Author Topic: I have two types of trips: cruises in CP 23, and sail camping with WR 17  (Read 112 times)

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Offline KindaSorta

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Here is a link to my blog about it:

https://nomadsailcamp.wordpress.com/

The Kentucky Lake trip was kind of a dotted line: I sailed in two areas. I would like to connect the dots sometime in the WindRider, sail the whole lake, perhaps.

The Com-pac 23's next trip will perhaps be from New Bern to Oriental. Then, down the ICW via Adams Creek to Beaufort, and out to Cape Lookout. I have done this via trailer sailing by driving to Beaufort. I can still do that with the WR.

So, I sail out of Blackbeard Sailing Club near New Bern with the CP 23, and will likely try that sort of trip.

Some other dotted line cruises might be:

Take WR to little Washington to sail on the Pamlico River to Bath, etc.
Take it to Edenton to sail on the Albemarle
Take it to...X maybe the eastern Alby.

Thinking of Winyah Bay also some time.

Well, that's the beginning for me. Maybe far is in the imagination of the ... sailor.

B

Offline Frank

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Re: I have two types of trips: cruises in CP 23, and sail camping with WR 17
« Reply #1 on: November 16, 2017, 09:05:46 AM »
Far truly IS in the imagination of the sailor.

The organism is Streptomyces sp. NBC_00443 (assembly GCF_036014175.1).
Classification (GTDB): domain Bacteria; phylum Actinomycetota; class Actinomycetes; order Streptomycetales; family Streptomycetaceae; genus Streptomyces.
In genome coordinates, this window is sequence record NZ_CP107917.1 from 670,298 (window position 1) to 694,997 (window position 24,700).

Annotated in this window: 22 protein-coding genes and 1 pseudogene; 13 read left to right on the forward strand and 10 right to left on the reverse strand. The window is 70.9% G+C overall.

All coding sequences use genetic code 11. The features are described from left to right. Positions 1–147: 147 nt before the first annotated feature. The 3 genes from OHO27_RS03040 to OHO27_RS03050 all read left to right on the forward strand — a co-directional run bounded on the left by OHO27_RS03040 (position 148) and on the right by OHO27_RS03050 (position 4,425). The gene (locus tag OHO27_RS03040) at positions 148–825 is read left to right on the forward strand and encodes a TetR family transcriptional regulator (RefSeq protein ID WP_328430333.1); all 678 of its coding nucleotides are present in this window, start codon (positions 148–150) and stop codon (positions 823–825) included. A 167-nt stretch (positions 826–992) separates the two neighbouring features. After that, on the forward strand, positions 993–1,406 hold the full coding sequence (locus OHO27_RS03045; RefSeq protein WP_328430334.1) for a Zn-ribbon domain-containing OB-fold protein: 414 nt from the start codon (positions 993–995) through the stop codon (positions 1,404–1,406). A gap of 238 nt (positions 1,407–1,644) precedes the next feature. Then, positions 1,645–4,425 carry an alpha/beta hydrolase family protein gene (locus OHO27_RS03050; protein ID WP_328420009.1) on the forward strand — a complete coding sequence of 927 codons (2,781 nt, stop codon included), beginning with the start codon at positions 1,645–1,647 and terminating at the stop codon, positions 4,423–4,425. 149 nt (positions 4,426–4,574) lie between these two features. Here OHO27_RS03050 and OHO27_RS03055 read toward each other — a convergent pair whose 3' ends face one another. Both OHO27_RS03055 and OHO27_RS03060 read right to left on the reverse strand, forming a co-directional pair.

Charles Stock put over 70,000 engineless miles on his little 16ft gaff rigged cutter during his lifetime and almost all were weekend trips leaving from home.
Nice pair of boats to play with!
Both good at what they were designed for..

Have fun
Keep us posted on travels and..

Yes...

PICTURES!! 😄😄
God made small boats for younger boys and older men

Offline Norman

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Re: I have two types of trips: cruises in CP 23, and sail camping with WR 17
« Reply #2 on: November 16, 2017, 10:25:01 AM »
You have a good balance of cruises.  With the normal limitations of the working man, long weekends and week cruises are the typical opportunities.

Most of my sailing in recent years has been short, 2 to 5 days, but that does not decrease the enjoyment.  One cruise ran into high winds, too much to enjoy sailing in, and I parked the boat in a slip, went home until the weather was better, and continued.

Year by year, my cruising horizon has gotten closer to home, but each trip through local water reveals features that had been missed before, and navigation is easier.  I do not memorize buoy numbers, but do remember which ones to honor exactly, and where I can raise the board half way and take a big shortcut.

Keep posting here with pictures, so we can share in your adventures.